The present volume, originally published in French in 1973, reports on the archaeological investigations conducted in the Mantaro and Vilca River drainages during the dry seasons of 1970-72. The area is identified as the territory of the fifteenth-century curacazgo of Asto, but nothing in the archaeology identifies a ceremonial or administrative center, or even indicates a differentiation of social hierarchy. Surface collections were made at many sites throughout the region, and although the report is vague about the number and location of actual excavations, four to six of the twenty-seven known Asto sites appear to have been dug.

The report provides a fair picture of subsistence-oriented rural settlements during the period just before or contemporary with the Inca empire. There is a cultural unity within the region, but the material remains are mostly so simple and generalized that they could probably be replicated throughout much of the central Andes.

Local subsistence depended on root crop cultivation at median altitudes (keshwar), and the herding of llamas and alpacas on the high-altitude puna. Crops were grown as high as 4250 meters, but climatic changes during the past 500 years have lowered the altitudinal limits to 3900 meters. High-altitude settlements were surrounded by a wall, suggested as a defensive work, but perhaps serving also as a corral for the animals. My examination of the map of Asto territory shows that mid-altitude settlements are often located near high-altitude ones, which suggests some sort of paired settlement pattern. Perhaps settlements exchanged agricultural and pastoral products; or the. remains may indicate a transhumant pattern of movement between agricultural and pastoral settlements, as still occurs on the eastern slopes of the Andes. Such would be consistent with the general Andean adaptive strategy of controlling and exploiting several adjacent ecological zones. Unfortunately, these questions are never raised by the authors, who treat each settlement as an independent entity.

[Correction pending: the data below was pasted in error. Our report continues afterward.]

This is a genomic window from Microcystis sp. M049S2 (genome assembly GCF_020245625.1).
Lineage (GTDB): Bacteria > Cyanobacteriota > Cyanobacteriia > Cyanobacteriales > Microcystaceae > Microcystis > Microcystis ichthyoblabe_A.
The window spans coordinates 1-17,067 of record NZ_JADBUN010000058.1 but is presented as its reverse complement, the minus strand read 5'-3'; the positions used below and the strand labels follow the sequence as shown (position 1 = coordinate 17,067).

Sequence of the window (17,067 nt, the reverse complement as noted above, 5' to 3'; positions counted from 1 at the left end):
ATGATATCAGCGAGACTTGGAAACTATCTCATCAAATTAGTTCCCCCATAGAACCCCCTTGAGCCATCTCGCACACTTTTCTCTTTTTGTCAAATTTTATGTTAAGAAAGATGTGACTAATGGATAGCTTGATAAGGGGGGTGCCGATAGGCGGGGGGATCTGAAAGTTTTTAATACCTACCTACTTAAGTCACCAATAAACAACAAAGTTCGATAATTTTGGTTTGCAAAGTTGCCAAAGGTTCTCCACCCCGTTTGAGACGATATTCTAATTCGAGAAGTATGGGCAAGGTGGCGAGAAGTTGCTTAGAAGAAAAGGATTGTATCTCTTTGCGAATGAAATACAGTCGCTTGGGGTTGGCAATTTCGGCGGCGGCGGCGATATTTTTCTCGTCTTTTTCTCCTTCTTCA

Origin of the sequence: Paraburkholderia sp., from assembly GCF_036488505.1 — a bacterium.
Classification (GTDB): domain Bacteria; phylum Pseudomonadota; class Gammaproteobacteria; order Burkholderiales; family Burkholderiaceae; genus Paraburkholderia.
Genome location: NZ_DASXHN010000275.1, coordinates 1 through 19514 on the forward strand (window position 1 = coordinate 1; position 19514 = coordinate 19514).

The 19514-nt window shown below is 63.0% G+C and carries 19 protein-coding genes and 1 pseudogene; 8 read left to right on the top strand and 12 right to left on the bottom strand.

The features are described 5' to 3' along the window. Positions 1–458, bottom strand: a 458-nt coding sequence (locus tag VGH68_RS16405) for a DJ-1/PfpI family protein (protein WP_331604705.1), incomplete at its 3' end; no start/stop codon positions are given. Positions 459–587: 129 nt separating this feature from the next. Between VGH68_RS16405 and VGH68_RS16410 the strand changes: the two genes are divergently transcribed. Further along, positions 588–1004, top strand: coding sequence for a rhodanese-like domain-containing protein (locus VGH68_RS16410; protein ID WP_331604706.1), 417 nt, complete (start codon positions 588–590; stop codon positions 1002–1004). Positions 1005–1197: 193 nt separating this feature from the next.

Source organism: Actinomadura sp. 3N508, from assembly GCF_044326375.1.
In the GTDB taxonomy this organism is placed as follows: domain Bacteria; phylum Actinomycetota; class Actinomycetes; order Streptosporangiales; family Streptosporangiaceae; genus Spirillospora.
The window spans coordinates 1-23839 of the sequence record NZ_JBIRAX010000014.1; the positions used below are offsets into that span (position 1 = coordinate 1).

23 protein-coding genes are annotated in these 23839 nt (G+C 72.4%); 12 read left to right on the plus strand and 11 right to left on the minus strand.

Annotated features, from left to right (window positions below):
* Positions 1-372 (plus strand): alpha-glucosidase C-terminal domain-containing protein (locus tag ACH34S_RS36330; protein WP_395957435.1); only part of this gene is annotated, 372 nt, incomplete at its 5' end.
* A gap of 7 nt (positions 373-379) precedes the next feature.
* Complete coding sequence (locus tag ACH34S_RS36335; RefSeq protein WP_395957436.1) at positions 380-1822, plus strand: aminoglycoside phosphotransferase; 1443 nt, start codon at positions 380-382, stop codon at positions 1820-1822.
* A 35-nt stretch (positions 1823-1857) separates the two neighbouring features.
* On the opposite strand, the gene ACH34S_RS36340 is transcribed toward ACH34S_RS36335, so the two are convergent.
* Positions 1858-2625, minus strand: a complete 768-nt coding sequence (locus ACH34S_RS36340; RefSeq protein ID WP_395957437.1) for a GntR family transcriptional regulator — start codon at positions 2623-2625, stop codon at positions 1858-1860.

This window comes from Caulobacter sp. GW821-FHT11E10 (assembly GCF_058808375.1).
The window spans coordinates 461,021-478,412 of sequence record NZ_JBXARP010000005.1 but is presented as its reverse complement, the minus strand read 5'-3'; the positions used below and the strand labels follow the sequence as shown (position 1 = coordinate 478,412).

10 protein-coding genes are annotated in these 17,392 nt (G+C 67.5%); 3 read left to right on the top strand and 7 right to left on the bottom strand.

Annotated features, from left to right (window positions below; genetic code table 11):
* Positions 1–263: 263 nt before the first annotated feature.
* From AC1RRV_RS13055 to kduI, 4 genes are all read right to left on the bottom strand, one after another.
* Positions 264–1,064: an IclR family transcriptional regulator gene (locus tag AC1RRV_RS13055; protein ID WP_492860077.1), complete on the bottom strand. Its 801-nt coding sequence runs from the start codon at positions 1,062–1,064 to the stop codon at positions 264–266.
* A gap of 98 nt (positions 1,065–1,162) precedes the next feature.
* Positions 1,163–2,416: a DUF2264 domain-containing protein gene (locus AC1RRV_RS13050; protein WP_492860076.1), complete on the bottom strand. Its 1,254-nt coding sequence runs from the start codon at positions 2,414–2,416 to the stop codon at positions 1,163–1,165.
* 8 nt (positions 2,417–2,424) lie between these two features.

The only organizational levels that are considered are the family and the ayllu. The complex of family clusters that makes up a settlement is presumed to constitute an ayllu. There is no consideration of how these settlements might have been integrated into a higher level of regional or state organization.

The study is interesting in giving insight into the nature of the common man’s life in highland Perú before the Spanish conquest, but it suffers from the same parochial view as do early peasant studies—it fails to consider the local community within the context of the larger state system. The area considered is one small geographic region in central Perú and thus may be of limited interest.